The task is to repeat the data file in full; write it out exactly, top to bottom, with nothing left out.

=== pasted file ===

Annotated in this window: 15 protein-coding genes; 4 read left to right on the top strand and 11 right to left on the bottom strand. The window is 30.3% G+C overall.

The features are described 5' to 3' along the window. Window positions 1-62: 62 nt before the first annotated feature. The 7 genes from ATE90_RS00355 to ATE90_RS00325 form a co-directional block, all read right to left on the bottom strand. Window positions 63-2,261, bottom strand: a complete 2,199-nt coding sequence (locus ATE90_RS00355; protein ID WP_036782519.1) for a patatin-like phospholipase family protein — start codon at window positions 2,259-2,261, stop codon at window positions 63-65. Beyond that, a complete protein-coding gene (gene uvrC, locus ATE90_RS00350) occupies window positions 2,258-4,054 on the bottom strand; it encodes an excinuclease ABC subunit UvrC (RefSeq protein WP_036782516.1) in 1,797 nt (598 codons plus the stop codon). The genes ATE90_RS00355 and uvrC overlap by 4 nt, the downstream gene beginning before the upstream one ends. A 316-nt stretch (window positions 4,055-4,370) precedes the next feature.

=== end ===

Annotated in this window: 15 protein-coding genes; 4 read left to right on the top strand and 11 right to left on the bottom strand. The window is 30.3% G+C overall.

The features are described 5' to 3' along the window. Window positions 1-62: 62 nt before the first annotated feature. The 7 genes from ATE90_RS00355 to ATE90_RS00325 form a co-directional block, all read right to left on the bottom strand. Window positions 63-2,261, bottom strand: a complete 2,199-nt coding sequence (locus ATE90_RS00355; protein ID WP_036782519.1) for a patatin-like phospholipase family protein — start codon at window positions 2,259-2,261, stop codon at window positions 63-65. Beyond that, a complete protein-coding gene (gene uvrC, locus ATE90_RS00350) occupies window positions 2,258-4,054 on the bottom strand; it encodes an excinuclease ABC subunit UvrC (RefSeq protein WP_036782516.1) in 1,797 nt (598 codons plus the stop codon). The genes ATE90_RS00355 and uvrC overlap by 4 nt, the downstream gene beginning before the upstream one ends. A 316-nt stretch (window positions 4,055-4,370) precedes the next feature.